Author Topic: Yet another assumption based on my appearance...  (Read 16563 times)

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Shea

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Re: Yet another assumption based on my appearance...
« Reply #30 on: July 11, 2009, 12:42:59 PM »
Would it be bad of me if I had replied to my child saying that with, "Now now, she's only a witch if she weighs the same as a duck. And I'm not stupid enough to ask a woman her weight."  ;D

No, that would make you Parent of the Year >:D.


If a little knowledge is a dangerous thing, librarians are a global threat.

CG

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Re: Yet another assumption based on my appearance...
« Reply #31 on: July 11, 2009, 04:17:21 PM »
There were, I believe, 19 or 20 people who were executed for witchcraft in the Salem frenzy of 1692.  Most were hanged; one was pressed to death by having increasingly heavy weights piled on his chest (a practice designed to force a confession, which this stubborn man--Giles Corey--refused to give).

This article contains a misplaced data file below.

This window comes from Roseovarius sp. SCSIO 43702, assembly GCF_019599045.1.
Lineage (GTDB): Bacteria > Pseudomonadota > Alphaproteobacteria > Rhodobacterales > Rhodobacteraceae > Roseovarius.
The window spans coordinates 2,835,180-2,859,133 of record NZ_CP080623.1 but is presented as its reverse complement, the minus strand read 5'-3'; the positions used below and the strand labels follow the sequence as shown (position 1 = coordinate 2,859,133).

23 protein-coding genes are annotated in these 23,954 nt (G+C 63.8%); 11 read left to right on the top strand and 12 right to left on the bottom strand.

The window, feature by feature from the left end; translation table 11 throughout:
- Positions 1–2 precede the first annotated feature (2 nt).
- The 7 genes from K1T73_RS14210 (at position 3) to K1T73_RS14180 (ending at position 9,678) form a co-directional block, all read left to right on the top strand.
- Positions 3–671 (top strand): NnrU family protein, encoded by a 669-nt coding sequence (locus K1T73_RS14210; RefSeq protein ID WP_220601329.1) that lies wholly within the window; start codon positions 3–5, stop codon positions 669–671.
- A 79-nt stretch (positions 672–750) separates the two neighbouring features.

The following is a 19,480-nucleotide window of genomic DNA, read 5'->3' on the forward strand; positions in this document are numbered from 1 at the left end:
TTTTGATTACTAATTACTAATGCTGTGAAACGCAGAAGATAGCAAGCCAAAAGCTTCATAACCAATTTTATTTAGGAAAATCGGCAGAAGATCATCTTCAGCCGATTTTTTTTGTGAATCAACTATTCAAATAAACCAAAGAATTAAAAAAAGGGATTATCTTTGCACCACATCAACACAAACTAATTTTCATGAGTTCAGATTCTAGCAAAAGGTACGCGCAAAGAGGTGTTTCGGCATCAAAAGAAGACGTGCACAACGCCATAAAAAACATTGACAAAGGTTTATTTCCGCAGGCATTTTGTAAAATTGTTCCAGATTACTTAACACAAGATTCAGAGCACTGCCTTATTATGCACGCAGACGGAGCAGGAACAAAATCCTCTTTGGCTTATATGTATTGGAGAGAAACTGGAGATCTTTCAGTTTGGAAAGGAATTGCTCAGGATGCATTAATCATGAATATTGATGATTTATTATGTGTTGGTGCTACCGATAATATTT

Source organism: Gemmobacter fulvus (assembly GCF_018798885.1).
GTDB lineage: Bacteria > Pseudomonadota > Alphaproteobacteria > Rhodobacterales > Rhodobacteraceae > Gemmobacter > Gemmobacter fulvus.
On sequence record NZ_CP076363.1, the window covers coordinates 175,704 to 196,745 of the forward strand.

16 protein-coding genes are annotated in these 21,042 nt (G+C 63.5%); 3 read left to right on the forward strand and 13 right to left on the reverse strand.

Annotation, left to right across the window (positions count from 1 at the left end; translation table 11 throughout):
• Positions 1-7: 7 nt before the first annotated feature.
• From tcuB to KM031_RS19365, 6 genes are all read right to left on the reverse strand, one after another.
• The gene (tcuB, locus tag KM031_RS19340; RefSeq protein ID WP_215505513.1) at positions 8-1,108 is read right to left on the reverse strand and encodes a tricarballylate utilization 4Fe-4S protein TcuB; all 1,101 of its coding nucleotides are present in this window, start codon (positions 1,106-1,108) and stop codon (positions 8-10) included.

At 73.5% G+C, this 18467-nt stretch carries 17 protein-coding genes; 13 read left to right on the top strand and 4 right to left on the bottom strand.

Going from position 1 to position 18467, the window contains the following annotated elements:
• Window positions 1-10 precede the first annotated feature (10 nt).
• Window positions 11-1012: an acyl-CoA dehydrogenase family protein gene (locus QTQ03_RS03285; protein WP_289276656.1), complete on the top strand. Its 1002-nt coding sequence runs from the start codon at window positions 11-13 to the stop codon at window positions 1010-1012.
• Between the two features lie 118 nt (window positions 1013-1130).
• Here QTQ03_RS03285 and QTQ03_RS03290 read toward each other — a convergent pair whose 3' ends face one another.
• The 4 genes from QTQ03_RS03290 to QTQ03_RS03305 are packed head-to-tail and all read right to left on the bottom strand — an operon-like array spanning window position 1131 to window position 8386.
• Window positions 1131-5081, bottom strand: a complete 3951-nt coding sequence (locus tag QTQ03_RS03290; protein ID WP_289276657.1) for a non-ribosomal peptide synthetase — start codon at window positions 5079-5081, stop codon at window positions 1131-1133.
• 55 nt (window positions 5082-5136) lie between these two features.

If anyone is wondering, Giles Corey did not just refuse to give a confession; he refused to stand trial. The reason being, if he pled innocent or guilty, his land could be considered forfeit. There was more of a chance of his SILs still being able to inherit if he did not stand trial. He was pressed to death with stones as punishment for refusing. Nanner can probably explain it better than I can, but I have to admire that ornery old guy (he was 80 or so).

However, I think they're talking 'bout someone who is still alive...

Nannerdoman

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Re: Yet another assumption based on my appearance...
« Reply #32 on: July 11, 2009, 08:10:30 PM »
There were, I believe, 19 or 20 people who were executed for witchcraft in the Salem frenzy of 1692.  Most were hanged; one was pressed to death by having increasingly heavy weights piled on his chest (a practice designed to force a confession, which this stubborn man--Giles Corey--refused to give).